A security report published by Check Point, a software technologies company, found that there are misleading offers for COVID-19 "medicine" and "vaccines" on the darknet. You know, that place where people's personal information via Facebook is already sold for next to nothing. These counterfeit remedies are being offered at $250 and up.
Some examples include "Available coronavirus vaccine $250," "Say bye bye to COVID-19 = chloroquine phosphate," and "Buy fast. Coronavirus vaccine is out now." Check Point notes that it does not know whether these offers are genuine or not, but it paints a bleak picture of the internet now that pharmaceutical companies are attempting to release a viable COVID-19 vaccine — after 300,000 related deaths in the United States alone.
Greed and misinformation — Falsehoods surrounding the COVID-19 vaccine are already taking off on Twitter, Facebook, Instagram, YouTube, and other heavily populated social media networks. Offers for supposed COVID-19 "vaccines" and "medicine" on the darknet are morally foul and point to how bad-faith actors are relying on people's paranoia and fear of the virus to make profits. And the incident will likely spike in numbers.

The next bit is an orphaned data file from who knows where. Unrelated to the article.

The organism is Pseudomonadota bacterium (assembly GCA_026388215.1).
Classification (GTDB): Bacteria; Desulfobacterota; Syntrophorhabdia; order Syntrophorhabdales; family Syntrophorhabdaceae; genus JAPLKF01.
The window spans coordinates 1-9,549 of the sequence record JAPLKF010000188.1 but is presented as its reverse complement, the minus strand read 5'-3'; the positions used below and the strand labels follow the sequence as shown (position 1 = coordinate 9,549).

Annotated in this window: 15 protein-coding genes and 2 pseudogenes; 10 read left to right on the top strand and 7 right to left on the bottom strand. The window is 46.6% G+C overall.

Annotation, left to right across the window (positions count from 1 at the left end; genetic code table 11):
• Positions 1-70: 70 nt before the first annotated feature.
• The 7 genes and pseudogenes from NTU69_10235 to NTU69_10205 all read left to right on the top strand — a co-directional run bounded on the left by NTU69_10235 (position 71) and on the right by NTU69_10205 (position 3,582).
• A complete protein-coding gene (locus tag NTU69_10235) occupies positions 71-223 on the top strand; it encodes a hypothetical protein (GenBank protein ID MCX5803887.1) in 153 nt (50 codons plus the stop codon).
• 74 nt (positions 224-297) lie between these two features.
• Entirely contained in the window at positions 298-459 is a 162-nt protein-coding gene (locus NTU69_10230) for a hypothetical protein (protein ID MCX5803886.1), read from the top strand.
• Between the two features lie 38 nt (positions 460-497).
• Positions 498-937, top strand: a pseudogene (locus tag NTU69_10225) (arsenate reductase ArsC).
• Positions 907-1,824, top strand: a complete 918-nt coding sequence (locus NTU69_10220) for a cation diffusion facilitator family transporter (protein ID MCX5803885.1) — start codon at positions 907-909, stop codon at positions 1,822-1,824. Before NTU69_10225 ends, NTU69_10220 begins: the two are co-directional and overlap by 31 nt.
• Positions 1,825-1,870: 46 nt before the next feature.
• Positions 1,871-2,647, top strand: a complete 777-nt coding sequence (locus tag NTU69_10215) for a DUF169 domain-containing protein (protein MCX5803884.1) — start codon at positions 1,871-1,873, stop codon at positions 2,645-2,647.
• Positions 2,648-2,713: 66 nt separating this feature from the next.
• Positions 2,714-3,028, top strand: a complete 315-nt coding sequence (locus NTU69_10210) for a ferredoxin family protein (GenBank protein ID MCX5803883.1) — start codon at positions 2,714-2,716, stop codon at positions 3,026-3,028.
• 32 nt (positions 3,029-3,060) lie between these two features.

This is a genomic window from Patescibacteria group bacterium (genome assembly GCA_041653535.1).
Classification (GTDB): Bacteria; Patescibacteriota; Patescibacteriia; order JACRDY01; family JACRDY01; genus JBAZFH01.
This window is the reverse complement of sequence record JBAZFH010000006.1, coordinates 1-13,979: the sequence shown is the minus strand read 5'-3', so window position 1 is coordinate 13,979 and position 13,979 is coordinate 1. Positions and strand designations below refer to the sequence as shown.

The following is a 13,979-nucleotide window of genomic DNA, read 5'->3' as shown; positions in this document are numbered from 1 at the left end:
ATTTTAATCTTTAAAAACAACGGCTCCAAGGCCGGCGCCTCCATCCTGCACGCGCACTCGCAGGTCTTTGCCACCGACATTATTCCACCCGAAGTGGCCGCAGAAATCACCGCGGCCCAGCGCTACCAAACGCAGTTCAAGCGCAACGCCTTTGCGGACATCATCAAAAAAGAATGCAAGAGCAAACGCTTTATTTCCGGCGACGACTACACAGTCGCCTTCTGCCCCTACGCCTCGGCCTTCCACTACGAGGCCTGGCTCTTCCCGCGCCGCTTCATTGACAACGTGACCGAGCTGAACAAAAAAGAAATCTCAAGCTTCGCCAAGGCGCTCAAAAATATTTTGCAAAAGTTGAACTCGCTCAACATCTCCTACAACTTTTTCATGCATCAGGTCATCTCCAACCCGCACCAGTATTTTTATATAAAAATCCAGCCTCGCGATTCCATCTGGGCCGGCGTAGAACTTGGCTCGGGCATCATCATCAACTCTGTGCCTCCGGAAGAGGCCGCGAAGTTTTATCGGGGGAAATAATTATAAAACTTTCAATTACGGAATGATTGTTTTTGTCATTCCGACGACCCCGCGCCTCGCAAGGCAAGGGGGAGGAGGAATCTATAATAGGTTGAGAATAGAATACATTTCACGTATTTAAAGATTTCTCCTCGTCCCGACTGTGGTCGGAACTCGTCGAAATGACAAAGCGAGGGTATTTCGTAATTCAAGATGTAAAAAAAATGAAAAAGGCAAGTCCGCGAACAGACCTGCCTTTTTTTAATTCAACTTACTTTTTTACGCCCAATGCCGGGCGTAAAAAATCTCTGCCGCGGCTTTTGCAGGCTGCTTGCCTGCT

Already Europol, which is the European Union Agency for Law Enforcement Cooperation, has spoken about vaccine-related crime in the wake of COVID-19's spread.
Technically elusive — To make tracking even more difficult, the offering parties of these false vaccines have stipulated that they will conduct business in Bitcoin only. In addition to the lack of a tracing mechanism in place, many of these products come with troubling instructions — such as taking one unspecified vaccine in the form of 14 doses. Check Point also reports that bad-faith actors have attempted to use vaccine-relevant news to bait people into phishing scams.
People are being sent compromised with misleading titles such as "Pfizer's COVID-19 vaccine: 11 Things You Need To Know."
What you should do — The software company advises that people exercise more alertness in their day-to-day digital activities. This means you should check an email sender's full address before responding, verify the URLs you are given to open (and don't open if it seems fishy), keep an eye open for lookalike domains, enable two-factor authentication on your accounts, and don't give your login credentials to unknown parties. Simple and easy steps that can keep you out of harm's way.